“Show me the money!” is a famous line from a well-regarded movie, Jerry Maguire. The phrase has resonance in lots of contexts, and certainly in the context of land use and transportation policy.
People hate being stuck in traffic. Elected officials, at all levels, hear about this problem all the time, and while the problem comes from poor land use planning, the “solution” most often suggested is to build more roads. Transportation planners have noted that building new roads actually “induces” new demand, so that the road-building strategy doesn’t actually work. The new congestion-free roadway stimulates more people to get into their cars, and the final result is the same old level of congestion, but with another lane of vehicles now stuck in the jam.
There are obvious environmental impacts associated with road-building, but the difficulty most often encountered is aptly identified by that line from Jerry Maguire: “show me the money!” Building roads is fantastically expensive, so how would we even pay for that?
In California, State Senator Darrell Steinberg, who also happens to be President pro Tem of the State Senate, wants to allow regional transportation agencies to raise money to reduce congestion by imposing a per-gallon fee on local fuel purchases. All such increases would require approval from a majority of local voters, and the money raised is reserved for “transit capital, operations, and maintenance costs; bicycle and pedestrian programs and projects; programs and projects that would demonstrably reduce the region’s rate of growth from 2005 levels in vehicle miles traveled by single-occupant vehicles; conversion of high-occupancy vehicle lanes to high occupancy toll lanes or other variably tolled express lanes, capital improvements relative to maintenance, safety, and rehabilitation of state highways and bridges …, and administrative costs."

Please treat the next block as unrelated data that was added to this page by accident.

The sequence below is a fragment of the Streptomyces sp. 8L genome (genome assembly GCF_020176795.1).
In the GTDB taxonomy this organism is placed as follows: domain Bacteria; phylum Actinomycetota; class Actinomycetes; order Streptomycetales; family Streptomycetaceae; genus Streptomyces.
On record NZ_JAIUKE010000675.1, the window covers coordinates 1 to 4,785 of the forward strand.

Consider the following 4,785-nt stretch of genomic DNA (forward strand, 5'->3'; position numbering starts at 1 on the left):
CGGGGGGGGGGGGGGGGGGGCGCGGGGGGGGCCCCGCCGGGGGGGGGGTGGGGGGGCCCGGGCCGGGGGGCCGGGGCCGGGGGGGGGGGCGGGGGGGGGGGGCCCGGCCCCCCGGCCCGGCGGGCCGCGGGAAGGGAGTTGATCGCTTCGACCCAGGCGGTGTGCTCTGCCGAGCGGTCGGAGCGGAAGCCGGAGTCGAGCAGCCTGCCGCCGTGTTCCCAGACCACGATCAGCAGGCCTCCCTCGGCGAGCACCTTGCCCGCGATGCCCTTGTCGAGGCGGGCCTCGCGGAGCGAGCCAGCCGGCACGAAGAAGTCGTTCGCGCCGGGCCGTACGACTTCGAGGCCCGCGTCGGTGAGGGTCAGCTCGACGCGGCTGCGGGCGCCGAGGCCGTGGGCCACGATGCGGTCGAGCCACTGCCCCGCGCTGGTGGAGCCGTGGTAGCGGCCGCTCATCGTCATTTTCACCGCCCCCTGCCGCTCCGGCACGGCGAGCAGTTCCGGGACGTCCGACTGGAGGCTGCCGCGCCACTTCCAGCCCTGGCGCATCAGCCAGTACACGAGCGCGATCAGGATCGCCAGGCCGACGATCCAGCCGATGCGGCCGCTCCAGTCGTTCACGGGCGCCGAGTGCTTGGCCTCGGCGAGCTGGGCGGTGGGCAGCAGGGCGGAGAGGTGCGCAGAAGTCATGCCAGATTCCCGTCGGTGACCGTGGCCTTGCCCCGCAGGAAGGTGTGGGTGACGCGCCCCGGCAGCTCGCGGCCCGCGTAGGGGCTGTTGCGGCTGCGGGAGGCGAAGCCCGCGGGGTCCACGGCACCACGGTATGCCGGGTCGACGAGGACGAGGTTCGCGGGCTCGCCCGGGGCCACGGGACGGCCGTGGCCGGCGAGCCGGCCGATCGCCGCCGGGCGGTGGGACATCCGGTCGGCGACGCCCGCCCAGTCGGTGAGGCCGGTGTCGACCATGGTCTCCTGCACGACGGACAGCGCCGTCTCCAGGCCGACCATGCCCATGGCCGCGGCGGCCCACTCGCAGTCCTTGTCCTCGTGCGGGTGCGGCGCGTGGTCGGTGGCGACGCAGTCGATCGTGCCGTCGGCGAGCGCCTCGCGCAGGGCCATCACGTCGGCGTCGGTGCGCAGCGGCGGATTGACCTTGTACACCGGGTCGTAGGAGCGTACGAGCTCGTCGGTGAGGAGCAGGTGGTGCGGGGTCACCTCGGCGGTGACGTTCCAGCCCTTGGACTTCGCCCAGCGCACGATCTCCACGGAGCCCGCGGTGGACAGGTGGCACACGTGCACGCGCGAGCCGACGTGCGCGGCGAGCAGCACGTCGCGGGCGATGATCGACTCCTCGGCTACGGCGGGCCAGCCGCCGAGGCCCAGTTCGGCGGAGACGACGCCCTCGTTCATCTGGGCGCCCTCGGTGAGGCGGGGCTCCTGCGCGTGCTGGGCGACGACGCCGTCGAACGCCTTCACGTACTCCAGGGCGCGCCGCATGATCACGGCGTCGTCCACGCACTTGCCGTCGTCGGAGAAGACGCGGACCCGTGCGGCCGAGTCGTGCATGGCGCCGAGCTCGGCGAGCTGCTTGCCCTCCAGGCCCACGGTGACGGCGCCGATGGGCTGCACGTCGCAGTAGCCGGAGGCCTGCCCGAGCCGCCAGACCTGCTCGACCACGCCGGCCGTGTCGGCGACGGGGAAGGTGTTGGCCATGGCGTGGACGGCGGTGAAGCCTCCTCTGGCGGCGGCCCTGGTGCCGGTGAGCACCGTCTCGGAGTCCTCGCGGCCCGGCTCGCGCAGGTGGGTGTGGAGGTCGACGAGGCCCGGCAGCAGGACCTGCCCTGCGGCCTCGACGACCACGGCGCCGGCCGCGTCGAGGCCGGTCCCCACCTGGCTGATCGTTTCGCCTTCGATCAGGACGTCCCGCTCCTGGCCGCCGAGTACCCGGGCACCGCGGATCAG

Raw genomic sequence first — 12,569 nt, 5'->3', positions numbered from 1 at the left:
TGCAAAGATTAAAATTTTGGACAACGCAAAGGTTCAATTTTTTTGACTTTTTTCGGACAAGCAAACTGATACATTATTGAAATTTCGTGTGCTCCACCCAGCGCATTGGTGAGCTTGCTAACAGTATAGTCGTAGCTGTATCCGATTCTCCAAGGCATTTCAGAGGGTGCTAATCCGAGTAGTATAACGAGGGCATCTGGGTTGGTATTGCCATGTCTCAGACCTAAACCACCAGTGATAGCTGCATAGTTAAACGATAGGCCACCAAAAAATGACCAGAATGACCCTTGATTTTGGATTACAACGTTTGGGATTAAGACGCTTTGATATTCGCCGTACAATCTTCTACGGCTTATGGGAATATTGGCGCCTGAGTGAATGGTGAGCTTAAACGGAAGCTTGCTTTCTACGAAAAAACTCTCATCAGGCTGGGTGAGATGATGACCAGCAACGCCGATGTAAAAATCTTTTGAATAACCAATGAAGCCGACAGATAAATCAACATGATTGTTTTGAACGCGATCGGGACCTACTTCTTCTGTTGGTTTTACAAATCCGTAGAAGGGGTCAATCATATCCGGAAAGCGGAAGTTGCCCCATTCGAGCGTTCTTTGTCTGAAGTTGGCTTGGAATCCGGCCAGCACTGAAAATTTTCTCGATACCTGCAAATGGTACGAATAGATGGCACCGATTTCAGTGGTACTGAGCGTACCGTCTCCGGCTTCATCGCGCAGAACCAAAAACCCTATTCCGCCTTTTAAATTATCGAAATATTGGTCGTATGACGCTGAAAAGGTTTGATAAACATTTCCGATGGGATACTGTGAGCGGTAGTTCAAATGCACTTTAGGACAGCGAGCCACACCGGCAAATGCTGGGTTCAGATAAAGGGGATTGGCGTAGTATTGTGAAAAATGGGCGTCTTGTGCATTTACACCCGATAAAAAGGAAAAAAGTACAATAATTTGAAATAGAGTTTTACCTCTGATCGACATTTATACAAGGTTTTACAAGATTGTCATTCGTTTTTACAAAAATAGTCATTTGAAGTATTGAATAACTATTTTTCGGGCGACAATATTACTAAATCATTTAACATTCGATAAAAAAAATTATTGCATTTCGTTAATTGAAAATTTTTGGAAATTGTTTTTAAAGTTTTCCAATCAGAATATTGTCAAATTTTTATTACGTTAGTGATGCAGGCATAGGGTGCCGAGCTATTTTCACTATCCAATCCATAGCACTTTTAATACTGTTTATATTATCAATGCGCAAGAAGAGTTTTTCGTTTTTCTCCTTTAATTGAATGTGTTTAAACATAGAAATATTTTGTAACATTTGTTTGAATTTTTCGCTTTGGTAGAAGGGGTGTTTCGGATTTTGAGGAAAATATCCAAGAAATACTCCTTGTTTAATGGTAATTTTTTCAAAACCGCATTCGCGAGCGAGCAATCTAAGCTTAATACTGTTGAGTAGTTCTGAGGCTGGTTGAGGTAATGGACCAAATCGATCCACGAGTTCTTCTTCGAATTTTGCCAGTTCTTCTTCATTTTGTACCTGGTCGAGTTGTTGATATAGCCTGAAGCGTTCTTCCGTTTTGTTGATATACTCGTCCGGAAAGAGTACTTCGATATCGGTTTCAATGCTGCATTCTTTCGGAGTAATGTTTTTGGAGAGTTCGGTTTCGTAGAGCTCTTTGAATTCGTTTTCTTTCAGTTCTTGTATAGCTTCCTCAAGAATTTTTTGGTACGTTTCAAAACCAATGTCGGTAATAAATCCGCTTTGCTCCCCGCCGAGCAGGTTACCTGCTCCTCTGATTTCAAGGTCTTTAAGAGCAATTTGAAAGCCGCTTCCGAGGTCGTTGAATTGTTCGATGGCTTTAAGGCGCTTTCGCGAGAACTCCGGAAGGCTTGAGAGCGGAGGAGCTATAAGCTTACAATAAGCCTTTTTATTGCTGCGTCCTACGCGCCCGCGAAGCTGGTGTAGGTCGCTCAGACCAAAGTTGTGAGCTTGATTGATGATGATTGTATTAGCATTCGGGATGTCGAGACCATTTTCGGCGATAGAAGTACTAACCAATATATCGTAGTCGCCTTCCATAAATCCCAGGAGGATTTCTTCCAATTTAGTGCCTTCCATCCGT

Senator Steinberg's bill, SB 791, is currently in the Assembly and is likely to pass, and at least one environmental group thinks that this would be a good idea. Personally, I am not so sure. My experience convinces me that transportation agencies will always choose road building over non-road building solutions to congestion problems, and I am afraid that SB 791 would provide an opportunity to shift monies to road building that are not now available for that purpose. Again, because of the "induced demand" problem, new roads actually make things worse, not better. A successful approach must be based on increasing the "use efficiency" of our current transportation infrastructure.
In shorthand, we need to learn how to share!